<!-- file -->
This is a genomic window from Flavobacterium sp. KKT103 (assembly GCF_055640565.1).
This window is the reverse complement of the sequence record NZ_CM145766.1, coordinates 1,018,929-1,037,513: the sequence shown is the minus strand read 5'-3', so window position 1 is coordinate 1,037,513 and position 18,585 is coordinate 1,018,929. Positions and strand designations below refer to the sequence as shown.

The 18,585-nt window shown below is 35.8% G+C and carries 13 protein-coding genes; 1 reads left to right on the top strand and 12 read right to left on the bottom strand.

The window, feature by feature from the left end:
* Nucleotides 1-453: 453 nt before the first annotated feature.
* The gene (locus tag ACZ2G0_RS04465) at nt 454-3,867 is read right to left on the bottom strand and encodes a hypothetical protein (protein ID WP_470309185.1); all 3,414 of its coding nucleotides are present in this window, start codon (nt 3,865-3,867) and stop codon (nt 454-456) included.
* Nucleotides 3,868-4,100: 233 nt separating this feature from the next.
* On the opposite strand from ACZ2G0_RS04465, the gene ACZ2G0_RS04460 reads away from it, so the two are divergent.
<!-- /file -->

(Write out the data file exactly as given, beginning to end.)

This is a genomic window from Flavobacterium sp. KKT103 (assembly GCF_055640565.1).
This window is the reverse complement of the sequence record NZ_CM145766.1, coordinates 1,018,929-1,037,513: the sequence shown is the minus strand read 5'-3', so window position 1 is coordinate 1,037,513 and position 18,585 is coordinate 1,018,929. Positions and strand designations below refer to the sequence as shown.

The 18,585-nt window shown below is 35.8% G+C and carries 13 protein-coding genes; 1 reads left to right on the top strand and 12 read right to left on the bottom strand.

The window, feature by feature from the left end:
* Nucleotides 1-453: 453 nt before the first annotated feature.
* The gene (locus tag ACZ2G0_RS04465) at nt 454-3,867 is read right to left on the bottom strand and encodes a hypothetical protein (protein ID WP_470309185.1); all 3,414 of its coding nucleotides are present in this window, start codon (nt 3,865-3,867) and stop codon (nt 454-456) included.
* Nucleotides 3,868-4,100: 233 nt separating this feature from the next.
* On the opposite strand from ACZ2G0_RS04465, the gene ACZ2G0_RS04460 reads away from it, so the two are divergent.